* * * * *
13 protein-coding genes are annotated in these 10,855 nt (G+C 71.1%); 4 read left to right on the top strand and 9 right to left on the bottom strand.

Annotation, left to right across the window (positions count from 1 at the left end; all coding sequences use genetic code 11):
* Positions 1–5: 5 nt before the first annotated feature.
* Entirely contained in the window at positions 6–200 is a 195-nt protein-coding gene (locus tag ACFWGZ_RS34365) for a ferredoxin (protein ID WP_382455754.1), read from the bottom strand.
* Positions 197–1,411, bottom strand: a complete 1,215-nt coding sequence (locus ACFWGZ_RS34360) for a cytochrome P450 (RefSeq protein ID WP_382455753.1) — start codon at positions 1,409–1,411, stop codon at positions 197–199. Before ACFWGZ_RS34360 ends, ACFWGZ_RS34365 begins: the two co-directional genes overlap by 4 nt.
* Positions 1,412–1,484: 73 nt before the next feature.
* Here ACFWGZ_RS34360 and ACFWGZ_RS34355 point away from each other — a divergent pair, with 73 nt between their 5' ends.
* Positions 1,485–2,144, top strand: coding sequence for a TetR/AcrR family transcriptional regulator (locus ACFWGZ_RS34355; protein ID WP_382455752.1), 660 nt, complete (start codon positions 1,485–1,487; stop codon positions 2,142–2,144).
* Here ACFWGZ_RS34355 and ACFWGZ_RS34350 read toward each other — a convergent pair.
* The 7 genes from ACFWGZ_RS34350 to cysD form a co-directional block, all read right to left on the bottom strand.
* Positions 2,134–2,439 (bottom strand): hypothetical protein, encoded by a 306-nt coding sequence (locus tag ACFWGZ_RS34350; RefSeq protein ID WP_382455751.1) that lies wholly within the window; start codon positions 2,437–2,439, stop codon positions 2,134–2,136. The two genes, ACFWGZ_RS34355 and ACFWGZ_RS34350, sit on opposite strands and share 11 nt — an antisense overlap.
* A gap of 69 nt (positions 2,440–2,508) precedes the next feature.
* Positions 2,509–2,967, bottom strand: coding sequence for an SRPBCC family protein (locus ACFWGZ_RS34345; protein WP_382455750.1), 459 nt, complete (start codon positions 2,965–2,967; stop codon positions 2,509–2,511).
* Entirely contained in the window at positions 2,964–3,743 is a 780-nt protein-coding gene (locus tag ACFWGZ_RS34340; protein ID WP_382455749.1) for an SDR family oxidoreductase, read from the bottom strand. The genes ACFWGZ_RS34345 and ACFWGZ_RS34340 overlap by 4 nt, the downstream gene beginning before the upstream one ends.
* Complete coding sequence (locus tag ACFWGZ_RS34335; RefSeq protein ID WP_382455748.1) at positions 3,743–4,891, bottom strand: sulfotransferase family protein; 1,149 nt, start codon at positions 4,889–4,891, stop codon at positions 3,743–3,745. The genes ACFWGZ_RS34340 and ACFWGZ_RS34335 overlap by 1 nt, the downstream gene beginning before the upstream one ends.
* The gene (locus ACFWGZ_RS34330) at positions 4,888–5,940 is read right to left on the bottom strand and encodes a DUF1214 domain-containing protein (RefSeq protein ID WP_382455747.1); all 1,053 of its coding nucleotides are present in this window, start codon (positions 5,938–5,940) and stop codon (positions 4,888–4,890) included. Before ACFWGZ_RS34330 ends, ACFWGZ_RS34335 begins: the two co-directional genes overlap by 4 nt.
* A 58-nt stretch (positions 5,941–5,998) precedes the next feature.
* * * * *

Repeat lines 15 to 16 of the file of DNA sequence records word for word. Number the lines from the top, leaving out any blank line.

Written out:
* Complete coding sequence (locus tag ACFWGZ_RS34335; RefSeq protein ID WP_382455748.1) at positions 3,743–4,891, bottom strand: sulfotransferase family protein; 1,149 nt, start codon at positions 4,889–4,891, stop codon at positions 3,743–3,745. The genes ACFWGZ_RS34340 and ACFWGZ_RS34335 overlap by 1 nt, the downstream gene beginning before the upstream one ends.
* The gene (locus ACFWGZ_RS34330) at positions 4,888–5,940 is read right to left on the bottom strand and encodes a DUF1214 domain-containing protein (RefSeq protein ID WP_382455747.1); all 1,053 of its coding nucleotides are present in this window, start codon (positions 5,938–5,940) and stop codon (positions 4,888–4,890) included. Before ACFWGZ_RS34330 ends, ACFWGZ_RS34335 begins: the two co-directional genes overlap by 4 nt.